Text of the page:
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Celtics

Robb: KG Deserves To Have Number Retired By Celtics, But Ray Comes Up Short

By Brian Robb, CBS Boston
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Ray Allen and Kevin Garnett in the 2010 NBA Finals. (Photo by Ronald Martinez/Getty Images)

Ray Allen and Kevin Garnett in the 2010 NBA Finals. (Photo by Ronald Martinez/Getty Images)

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BOSTON (CBS) — The homecoming of Kevin Garnett and Paul Pierce to the TD Garden last Sunday night brought back fond memories of the Big Three era to New England.

Their returns also reignited a debate regarding the legacy of players in that era, and, specifically, which numbers from Boston Big Three’s will be retired in the coming years.

The retiring of Pierce’s number 34 is a no-brainer. He spent 15 years in Boston, was a top-10 all-time Celtic, and the franchise will undoubtedly put him in his rightful place in the rafters shortly after his retirement.

Garnett and Ray Allen are different cases. Garnett was a lifetime Minnesotan before being dealt to the Celtics in July 2007. He won a championship, but only played six years in green before being dealt to Brooklyn last June, making the length of his tenure a factor to consider in deciding whether his No. 5 should be raised to the rafters.

Allen played just five years in Boston before moving on to Miami, but he was a crucial contributor to the 2008 championship as well. Many people maintain that if you are going to put Garnett in the rafters, Allen ought to be there as well.

Danny Ainge had some revealing comments Thursday morning on Toucher and Rich about the prospect of putting the former number of either player in the rafters in the coming years. The Celtics president of basketball operations said that Pierce and Garnett would “probably” have their numbers retired. That’s a statement that Celtics co-owner Wyc Grousbeck backed up last year.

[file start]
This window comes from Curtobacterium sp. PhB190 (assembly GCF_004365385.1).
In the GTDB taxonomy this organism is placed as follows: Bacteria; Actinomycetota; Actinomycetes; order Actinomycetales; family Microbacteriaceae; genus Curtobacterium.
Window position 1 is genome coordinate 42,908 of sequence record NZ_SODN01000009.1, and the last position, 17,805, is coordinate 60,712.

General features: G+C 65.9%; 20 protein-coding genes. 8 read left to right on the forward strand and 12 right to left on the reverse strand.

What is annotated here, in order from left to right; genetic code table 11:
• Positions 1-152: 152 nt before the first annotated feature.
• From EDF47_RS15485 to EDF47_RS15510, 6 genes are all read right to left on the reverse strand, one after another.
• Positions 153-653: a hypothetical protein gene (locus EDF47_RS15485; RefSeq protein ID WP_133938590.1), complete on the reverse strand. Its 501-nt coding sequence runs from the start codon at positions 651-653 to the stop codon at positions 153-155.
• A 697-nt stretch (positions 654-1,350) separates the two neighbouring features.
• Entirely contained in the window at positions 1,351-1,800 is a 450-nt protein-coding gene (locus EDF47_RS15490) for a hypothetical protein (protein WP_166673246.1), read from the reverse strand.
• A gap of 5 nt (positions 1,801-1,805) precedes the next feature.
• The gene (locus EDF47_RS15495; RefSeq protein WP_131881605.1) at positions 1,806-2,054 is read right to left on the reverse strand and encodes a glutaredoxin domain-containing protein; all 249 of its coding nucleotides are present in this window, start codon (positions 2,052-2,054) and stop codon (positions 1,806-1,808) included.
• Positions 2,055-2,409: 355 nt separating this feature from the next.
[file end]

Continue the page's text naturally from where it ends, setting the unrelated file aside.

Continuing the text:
“[Pierce and Garnett] are guys that I can’t imagine giving those numbers out to anybody else,” Grousbeck said in radio interview last February.

There’s far less certainty within the organization around retiring Allen’s No. 20, which was also addressed by Ainge on Toucher and Rich.

“I’m not sure yet.” Ainge said about Allen’s number. “I don’t know the answer to that. It will be something that Celtics ownership will decide. I think that … who knows what happens when those guys’ careers are over and time settles in. I honestly don’t know.”

While some maintain that Allen’s number belongs in the rafters if Garnett receives the honor, I present the case for retiring KG’s number and not raising No. 20 to the rafters.

The Case For Retiring No. 5

After arriving in a trade from Minnesota in July 2007, Garnett changed the culture in Boston. Even though Pierce was the team’s de facto captain on the floor, KG was Boston’s emotional leader both on and off the floor, and he set an example for his teammates every day during a memorable six-year run in Beantown. Whether buying rookies new suits each year throughout his tenure or telling the media that “I bleed green, I die green” in the face of trade rumors last year, Garnett embraced everything there was about being a Celtic and its rich history. The future Hall of Famer played with an unmatched intensity during every game he played in Boston, creating an incredible standard for other players on the team to follow.

His on-the-floor numbers in Boston speak for themselves. He put together one of the best defensive seasons ever in 2007-08, and he anchored a top-notch defensive team through the 2010 season. He had five All-Star appearances in six seasons.  He won a championship and was likely robbed of another one in 2008-09 due to a knee injury. Long playoff runs in 2010 and 2012 cemented his worth as a proven playoff performer as he averaged a double-double per game in four of his five postseasons in Boston.